Fisher lass hooks interest for Whitby’s new Fish & Ships Festival as new Emma Stothard sculpture revealed

The Fisher lass sculpture by Emma Stothard.'picture: Glenn Kilpatrick.
The Fisher lass sculpture by Emma Stothard.'picture: Glenn Kilpatrick.

The installation of a specially-commissioned sculpture by renowned Yorkshire sculptor Emma Stothard marks the final countdown to Whitby’s new seaside spectacular this weekend, 18-19 May.

The free two-day festival celebrates everything that’s special about the Yorkshire Coast’s magnificent maritime culture, including its heroic fishermen - and women.

French chef Jean-Christophe Novelli.

French chef Jean-Christophe Novelli.

Emma’s new work A Whitby Fisherlass is a life-size tribute to the women of Whitby’s fishing families, whose story may not be as well known.

Located on Tate Hill Pier, it is a thought-provoking reminder of Whitby’s seafaring way of life in the early 1900s.

“As a local lass myself, it’s impossible not to be fascinated by the fisher lasses - and overawed by the back-breaking work they did alongside the men to support local industry,” said Emma.

“I grew up on the Yorkshire Coast and I’ve never lost my childhood wonder for this very special place and its magnificent countryside inspires my work today.

“It’s wonderful that Whitby is coming together for the Fish & Ships Festival and showcasing how its great sea-faring heritage is inspiring local people today.”

With less than 48 hours to go before the start of Fish & Ships, festival visitors can look forward to plenty of free, top-notch entertainment, including 40 hours of live music, madcap street theatre, inspired artworks, a grand pier-side firework display, fantastic food and family fun.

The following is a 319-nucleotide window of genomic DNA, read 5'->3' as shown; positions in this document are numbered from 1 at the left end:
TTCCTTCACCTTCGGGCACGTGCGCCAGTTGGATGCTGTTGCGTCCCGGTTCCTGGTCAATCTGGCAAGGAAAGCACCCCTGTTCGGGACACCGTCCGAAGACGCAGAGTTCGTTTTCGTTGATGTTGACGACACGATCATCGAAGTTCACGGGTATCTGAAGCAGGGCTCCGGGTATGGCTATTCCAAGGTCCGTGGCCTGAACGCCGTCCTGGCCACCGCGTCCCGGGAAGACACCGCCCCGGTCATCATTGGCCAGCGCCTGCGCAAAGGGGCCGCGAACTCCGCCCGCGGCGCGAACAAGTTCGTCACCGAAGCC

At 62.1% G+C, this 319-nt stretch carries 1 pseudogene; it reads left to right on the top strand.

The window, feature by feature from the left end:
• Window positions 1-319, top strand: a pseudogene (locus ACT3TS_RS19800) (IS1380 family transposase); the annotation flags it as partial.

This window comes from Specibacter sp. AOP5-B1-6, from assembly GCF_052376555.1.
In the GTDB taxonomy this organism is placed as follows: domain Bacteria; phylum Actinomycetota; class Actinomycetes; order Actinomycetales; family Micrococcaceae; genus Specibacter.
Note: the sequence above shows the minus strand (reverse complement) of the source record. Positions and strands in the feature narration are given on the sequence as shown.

Festival organiser Janet Deacon, Tourism and Corporate Marketing Manager for Scarborough Borough Council and Area Director for Welcome To Yorkshire, said: “It’s a great time to be casting a spotlight on Whitby as one of the UK’s top fishing towns and seafood destinations.”

Visitors will be able to explore Whitby’s fishing life first-hand, not just tasting seafood, but finding out from local experts how to catch, fillet and dress a huge variety of locally-caught seafood - and even seeing how a local 24-metre fishing trawler is built at Parkol Marine Engineering.

During the weekend, celebrity chefs Jean-Christophe Novelli and Brian Turner CBE will join local food heroes in the festival kitchen to demonstrate how to make the most of Whitby’s sensational seafood bounty, while Whitby’s finest fish restaurants and family-run fishmongers have come up with more than 50 different ways to showcase the quality and diversity of Yorkshire’s locally caught seafood in a new Seafood Trail.

Alongside sensational seafood cooking and demos, Fish & Ships will host what is set to be one of Britain’s largest gatherings of maritime musicians this year.

A stellar crew of some of the world’s leading shanty-singers, balladeers, folk instrumentalists and songwriters perform, non-stop from morning to night, in a tribute to Whitby’s maritime culture.

Family entertainment includes drop-in workshops to make aqua-world movies Wallace & Gromit’ style with Aardman animator Virpi Kettu in Whitby Library on Saturday (10am–12pm and 1-3pm), while local artist Serena Partridge will show visitors how to cook up a felted fish supper and how to sail the seas in flip-book animation sessions on Sunday, also in Whitby library.

It’s all hands on deck in Whitby’s Art Gallery, as visitors help to create a giant knitted maritime masterpiece, with artists Dr Elizabeth Gaston and Dr Jane Scott.

Elsewhere, visitors who dare to walk into the jaws of a whale will be surprised to discover their own personal story-telling submarine, with thrilling tales of life at sea sung by submariner, Jonah.